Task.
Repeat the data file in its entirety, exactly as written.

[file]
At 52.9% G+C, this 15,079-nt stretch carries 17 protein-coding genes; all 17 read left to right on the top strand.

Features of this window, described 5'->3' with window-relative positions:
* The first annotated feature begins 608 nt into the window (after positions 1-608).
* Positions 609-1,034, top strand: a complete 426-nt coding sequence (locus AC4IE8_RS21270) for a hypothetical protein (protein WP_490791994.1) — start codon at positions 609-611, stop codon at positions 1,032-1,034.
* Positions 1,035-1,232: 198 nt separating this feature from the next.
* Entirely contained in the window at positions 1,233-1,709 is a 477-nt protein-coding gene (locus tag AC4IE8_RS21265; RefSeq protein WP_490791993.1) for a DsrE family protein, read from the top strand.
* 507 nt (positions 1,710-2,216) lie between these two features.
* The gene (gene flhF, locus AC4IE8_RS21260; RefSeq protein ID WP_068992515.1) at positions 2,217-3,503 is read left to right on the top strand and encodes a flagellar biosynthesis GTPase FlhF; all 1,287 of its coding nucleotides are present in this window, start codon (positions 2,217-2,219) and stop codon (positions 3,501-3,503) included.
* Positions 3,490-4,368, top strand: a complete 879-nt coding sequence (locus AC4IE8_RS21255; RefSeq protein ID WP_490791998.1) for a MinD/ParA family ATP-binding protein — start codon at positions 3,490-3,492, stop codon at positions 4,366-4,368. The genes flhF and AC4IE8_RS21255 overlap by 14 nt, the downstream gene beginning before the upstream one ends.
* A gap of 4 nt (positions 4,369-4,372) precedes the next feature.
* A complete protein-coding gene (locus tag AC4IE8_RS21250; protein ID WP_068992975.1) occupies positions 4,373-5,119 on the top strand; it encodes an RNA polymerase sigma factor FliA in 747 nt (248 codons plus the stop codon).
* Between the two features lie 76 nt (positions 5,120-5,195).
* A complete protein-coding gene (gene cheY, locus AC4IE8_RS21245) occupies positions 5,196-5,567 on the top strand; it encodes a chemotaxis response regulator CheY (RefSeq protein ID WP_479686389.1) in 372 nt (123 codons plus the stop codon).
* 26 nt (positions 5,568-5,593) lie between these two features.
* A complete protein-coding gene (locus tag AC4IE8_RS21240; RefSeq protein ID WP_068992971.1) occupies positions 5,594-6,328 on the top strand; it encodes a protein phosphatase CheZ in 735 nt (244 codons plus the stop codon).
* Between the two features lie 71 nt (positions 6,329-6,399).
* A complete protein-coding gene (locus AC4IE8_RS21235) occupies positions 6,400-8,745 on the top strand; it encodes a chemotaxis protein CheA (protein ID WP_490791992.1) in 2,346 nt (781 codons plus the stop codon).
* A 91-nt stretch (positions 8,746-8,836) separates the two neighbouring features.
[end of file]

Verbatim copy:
At 52.9% G+C, this 15,079-nt stretch carries 17 protein-coding genes; all 17 read left to right on the top strand.

Features of this window, described 5'->3' with window-relative positions:
* The first annotated feature begins 608 nt into the window (after positions 1-608).
* Positions 609-1,034, top strand: a complete 426-nt coding sequence (locus AC4IE8_RS21270) for a hypothetical protein (protein WP_490791994.1) — start codon at positions 609-611, stop codon at positions 1,032-1,034.
* Positions 1,035-1,232: 198 nt separating this feature from the next.
* Entirely contained in the window at positions 1,233-1,709 is a 477-nt protein-coding gene (locus tag AC4IE8_RS21265; RefSeq protein WP_490791993.1) for a DsrE family protein, read from the top strand.
* 507 nt (positions 1,710-2,216) lie between these two features.
* The gene (gene flhF, locus AC4IE8_RS21260; RefSeq protein ID WP_068992515.1) at positions 2,217-3,503 is read left to right on the top strand and encodes a flagellar biosynthesis GTPase FlhF; all 1,287 of its coding nucleotides are present in this window, start codon (positions 2,217-2,219) and stop codon (positions 3,501-3,503) included.
* Positions 3,490-4,368, top strand: a complete 879-nt coding sequence (locus AC4IE8_RS21255; RefSeq protein ID WP_490791998.1) for a MinD/ParA family ATP-binding protein — start codon at positions 3,490-3,492, stop codon at positions 4,366-4,368. The genes flhF and AC4IE8_RS21255 overlap by 14 nt, the downstream gene beginning before the upstream one ends.
* A gap of 4 nt (positions 4,369-4,372) precedes the next feature.
* A complete protein-coding gene (locus tag AC4IE8_RS21250; protein ID WP_068992975.1) occupies positions 4,373-5,119 on the top strand; it encodes an RNA polymerase sigma factor FliA in 747 nt (248 codons plus the stop codon).
* Between the two features lie 76 nt (positions 5,120-5,195).
* A complete protein-coding gene (gene cheY, locus AC4IE8_RS21245) occupies positions 5,196-5,567 on the top strand; it encodes a chemotaxis response regulator CheY (RefSeq protein ID WP_479686389.1) in 372 nt (123 codons plus the stop codon).
* 26 nt (positions 5,568-5,593) lie between these two features.
* A complete protein-coding gene (locus tag AC4IE8_RS21240; RefSeq protein ID WP_068992971.1) occupies positions 5,594-6,328 on the top strand; it encodes a protein phosphatase CheZ in 735 nt (244 codons plus the stop codon).
* Between the two features lie 71 nt (positions 6,329-6,399).
* A complete protein-coding gene (locus AC4IE8_RS21235) occupies positions 6,400-8,745 on the top strand; it encodes a chemotaxis protein CheA (protein ID WP_490791992.1) in 2,346 nt (781 codons plus the stop codon).
* A 91-nt stretch (positions 8,746-8,836) separates the two neighbouring features.